On Oct. 28, 1981, a dozen school superintendents from this region emerged from D.C. School Superintendent Floretta McKenzie's office and stepped into a prearranged press conference. Supporting Washington's superintendent, they took a united stand opposing tuition tax credits and in particular a referendum that was being presented to the city's voters at the time. As it turned out, the proposal for tuition tax credits was overwhelmingly defeated. But more significant was the unanimity of the school superintendents, and the potential of such an alliance for the future.
The same group held a press conference last November, to kick off American Education Week -- and here, too, the statements and responses of superintendents to questions struck a positive tone that signified a change from the defensive positions that characterized public schools over the past decade.
Metropolitan collaboration in education is, for the most part, a dream unrealized. In contrast to other large metropolitan areas, Greater Washington is one of the more active examples of regional cooperation. Under the title of Washington Area School Study Council, these 12 school systems represent about as wide a diversity as one could imagine:[TABLE OMITTED]
How can such a conglomerate of school systems ever collaborate? Well, we do, and in tangible ways. Washington is the focal point and it is helpful to have Virginia and Maryland jurisdictions when it comes to learning about state plans and problems.
Meeting regularly--at least six times a year-- the superintendents share information on such complex issues as employee contracts, desegregation plans, school closings, curriculum development and testing programs. Rather than yielding to the old pattern of local isolation, the superintendents have been showing a willingness, even an eagerness, to collaborate and tackle the more difficult matters in education. What may have worked well for one system is shared with the others, sometimes leading to resolutions of problems.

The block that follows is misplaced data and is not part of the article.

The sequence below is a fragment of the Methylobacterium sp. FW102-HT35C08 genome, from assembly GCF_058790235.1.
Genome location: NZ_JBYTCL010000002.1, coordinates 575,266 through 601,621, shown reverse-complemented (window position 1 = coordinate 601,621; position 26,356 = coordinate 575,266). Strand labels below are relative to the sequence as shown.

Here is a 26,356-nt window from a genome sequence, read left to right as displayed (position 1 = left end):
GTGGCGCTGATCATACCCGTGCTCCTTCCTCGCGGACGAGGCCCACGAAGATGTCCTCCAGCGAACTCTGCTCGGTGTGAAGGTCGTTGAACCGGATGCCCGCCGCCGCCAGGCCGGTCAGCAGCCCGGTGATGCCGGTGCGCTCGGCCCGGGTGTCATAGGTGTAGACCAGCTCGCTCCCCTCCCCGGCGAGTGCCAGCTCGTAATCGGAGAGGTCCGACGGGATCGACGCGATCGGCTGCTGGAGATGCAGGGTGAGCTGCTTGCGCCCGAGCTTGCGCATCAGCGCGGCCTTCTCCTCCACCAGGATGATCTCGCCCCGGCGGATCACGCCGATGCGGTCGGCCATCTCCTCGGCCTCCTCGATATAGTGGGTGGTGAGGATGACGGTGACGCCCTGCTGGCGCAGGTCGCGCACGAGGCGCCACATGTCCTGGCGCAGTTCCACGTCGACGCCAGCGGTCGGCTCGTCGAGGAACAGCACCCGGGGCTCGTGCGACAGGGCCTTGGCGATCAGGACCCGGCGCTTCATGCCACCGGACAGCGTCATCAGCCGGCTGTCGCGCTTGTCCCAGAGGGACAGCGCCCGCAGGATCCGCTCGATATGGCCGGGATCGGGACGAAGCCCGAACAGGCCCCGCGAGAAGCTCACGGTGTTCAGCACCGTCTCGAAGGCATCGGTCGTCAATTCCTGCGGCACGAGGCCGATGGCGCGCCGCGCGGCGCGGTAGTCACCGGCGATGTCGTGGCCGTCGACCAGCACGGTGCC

Other examples of this metropolitan collaboration include the Metropolitan Area Boards of Education and the Metropolitan Washington Council of Governments. COG brings together city and county managers and superintendents from the metropolitan area to share information and to consider such ideas as joint bidding on supplies and metropolitan planning. The coalition of school boards holds spring and fall meetings at which participating school systems can show off some of their more exciting programs as well as to share common problems.
What emerges is a clearer awareness of the possibilities for metropolitan approaches to regional education problems.
Such collaboration makes sense, and it's happening. Successful events are encouraging still more efforts. Superintendents come and go, but the Washington Area School Study Council continues to function. The opportunity to take still more advantage of this spirit is one that shouldn't be missed.